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Gullo v. Burns

United States District Court, Second Circuit

July 3, 2013

PAUL GULLO, Plaintiff,
v.
BERNARDUS C. BURNS, CONTRANS GROUP, INC., CONTRANS FLATBED[1], AND LAIDLAW CARRIERS FLATBED Defendants,

ORDER FOR REMAND

MICHAEL A. TELESCA, District Judge.

Defendants, filed a notice of removal on July 1, 2013, seeking to remove this pending personal injury action to U.S. District Court from New York State Supreme Court, Monroe County, pursuant to 28 U.S.C. § 1441(b)(1) based upon diversity of citizenship. (Docket No. 1.) This Court finds that Defendants have not satisfied the amount in controversy requirement and therefore, this case is remanded to New York State Supreme Court, Monroe County.

In their removal papers, Defendants assert that based on the nature of plaintiff's serious injuries they believe that the amount in controversy exceeds $75, 000. However, neither the removal papers nor the complaint include any of plaintiff's medical records or indicate how defendants have calculated the potential damages resulting from plaintiff's injuries. See e.g. Johnson-Kamara v. W. Chacon Trucking, 2006 WL 336041 (S.D.N.Y. February 9, 2006)(explaining that an allegation of "serious injury" under New York's no-fault statute does not satisfy the amount in controversy requirement). It is simply unclear from the record whether plaintiff's injuries and resultant past and future medical expenses will amount to greater than $75, 000. Defendants' conclusory assertion to the contrary, without more, is insufficient for this Court to determine whether the amount in controversy requirement is met.

Accordingly, the Court finds that the pleadings and removal papers are insufficient to establish to a reasonably probability what the amount in controversy may be. Because it is the defendants' burden to establish the amount in controversy to a reasonable probability ( Tongkook America, Inc. v. Shipton Sportswear Co. , 14 F.3d 781, 784 (2d Cir. 1994)), and because the Court must construe the removal statutes strictly and resolve ambiguities in favor of remand (see e.g. Boeck v. Pacific Cycle, Inc., 2011 WL 98493, *2 (W.D.N.Y. January 12, 2011), the Court finds that Defendants have not met their burden of proving that this Court has subject matter jurisdiction over this case.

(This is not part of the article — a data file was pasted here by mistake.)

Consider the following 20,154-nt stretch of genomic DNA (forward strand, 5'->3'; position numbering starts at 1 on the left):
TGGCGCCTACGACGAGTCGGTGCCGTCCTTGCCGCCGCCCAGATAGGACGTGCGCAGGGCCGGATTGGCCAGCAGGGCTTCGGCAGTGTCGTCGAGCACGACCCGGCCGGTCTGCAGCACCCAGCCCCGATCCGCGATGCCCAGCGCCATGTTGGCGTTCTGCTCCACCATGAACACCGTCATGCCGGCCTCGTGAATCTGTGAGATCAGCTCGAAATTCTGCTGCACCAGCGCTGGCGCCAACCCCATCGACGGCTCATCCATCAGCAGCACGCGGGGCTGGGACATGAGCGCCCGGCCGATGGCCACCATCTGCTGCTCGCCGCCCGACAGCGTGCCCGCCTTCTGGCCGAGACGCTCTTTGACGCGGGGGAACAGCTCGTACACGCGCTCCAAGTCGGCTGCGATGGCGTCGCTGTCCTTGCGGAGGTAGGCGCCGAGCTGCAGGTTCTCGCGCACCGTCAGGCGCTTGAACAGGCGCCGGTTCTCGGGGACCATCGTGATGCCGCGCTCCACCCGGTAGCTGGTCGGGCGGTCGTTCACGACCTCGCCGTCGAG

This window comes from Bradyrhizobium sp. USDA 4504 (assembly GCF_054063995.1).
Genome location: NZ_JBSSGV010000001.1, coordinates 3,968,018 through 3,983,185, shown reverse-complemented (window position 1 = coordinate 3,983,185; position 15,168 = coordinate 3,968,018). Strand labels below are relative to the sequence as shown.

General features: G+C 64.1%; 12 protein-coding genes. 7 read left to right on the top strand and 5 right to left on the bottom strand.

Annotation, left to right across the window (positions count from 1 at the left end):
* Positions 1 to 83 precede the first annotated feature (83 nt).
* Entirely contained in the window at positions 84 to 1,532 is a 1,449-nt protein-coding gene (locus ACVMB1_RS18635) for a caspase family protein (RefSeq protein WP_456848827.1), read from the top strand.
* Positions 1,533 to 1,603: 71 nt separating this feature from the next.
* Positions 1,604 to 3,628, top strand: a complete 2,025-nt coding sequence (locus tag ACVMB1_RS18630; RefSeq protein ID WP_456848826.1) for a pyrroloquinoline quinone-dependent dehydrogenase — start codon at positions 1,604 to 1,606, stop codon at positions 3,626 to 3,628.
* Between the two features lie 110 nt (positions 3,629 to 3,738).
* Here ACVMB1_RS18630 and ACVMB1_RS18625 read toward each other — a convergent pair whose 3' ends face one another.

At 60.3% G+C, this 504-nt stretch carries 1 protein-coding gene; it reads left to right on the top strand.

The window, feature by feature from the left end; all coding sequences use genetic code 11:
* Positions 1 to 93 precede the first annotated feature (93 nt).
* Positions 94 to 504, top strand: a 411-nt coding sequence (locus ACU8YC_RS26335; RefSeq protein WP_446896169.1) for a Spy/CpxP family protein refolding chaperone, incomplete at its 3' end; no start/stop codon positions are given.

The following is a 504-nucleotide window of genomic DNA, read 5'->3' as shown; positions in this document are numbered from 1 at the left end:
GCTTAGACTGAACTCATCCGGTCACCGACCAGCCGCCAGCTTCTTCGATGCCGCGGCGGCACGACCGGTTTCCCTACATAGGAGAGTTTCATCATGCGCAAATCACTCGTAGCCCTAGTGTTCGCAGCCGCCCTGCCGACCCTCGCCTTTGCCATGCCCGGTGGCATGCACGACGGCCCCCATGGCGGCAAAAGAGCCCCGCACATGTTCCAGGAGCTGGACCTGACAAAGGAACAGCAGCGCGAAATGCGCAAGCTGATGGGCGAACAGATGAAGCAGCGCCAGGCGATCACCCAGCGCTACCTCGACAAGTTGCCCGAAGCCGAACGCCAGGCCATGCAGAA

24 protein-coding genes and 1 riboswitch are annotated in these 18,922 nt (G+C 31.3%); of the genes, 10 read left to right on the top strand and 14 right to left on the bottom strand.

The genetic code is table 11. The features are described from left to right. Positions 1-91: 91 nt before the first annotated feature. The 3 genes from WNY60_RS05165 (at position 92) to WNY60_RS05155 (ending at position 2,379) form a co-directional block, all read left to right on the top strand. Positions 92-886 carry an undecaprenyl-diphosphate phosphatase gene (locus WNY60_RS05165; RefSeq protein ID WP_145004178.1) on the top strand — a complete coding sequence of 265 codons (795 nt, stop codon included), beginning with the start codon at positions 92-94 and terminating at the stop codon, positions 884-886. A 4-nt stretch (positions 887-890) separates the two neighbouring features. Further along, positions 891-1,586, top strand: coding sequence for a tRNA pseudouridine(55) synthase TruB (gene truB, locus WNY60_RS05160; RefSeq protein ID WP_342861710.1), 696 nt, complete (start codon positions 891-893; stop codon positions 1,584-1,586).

The Court notes that Defendants could have taken advantage of New York Civil Practice Law and Rules Section 3017(c) prior to removal to "request a supplemental demand setting forth the total damages to which the pleader deems himself entitled, " which may have provided proof sufficient to satisfy the amount in controversy requirement. However, Defendants removed this case to federal court prior to requesting any such supplemental demand, and therefore, they are at a disadvantage to proving the amount in controversy to a reasonable probability. See Boeck v. Pacific Cycle, Inc., 2011 WL 98493, *2 (W.D.N.Y. January 12, 2011)(citing cases counseling the defendants to take advantage of N.Y. C.P.L.R. § 3017 prior to filing removal papers). Accordingly, it is hereby,

ORDERED, that Defendants' request to remove this case to federal court is denied; and

FURTHER that the Plaintiff's complaint is dismissed for lack of federal jurisdiction and the Clerk of the Court is directed to remand this case to New York State Supreme Court, Monroe County.

SO ORDERED.


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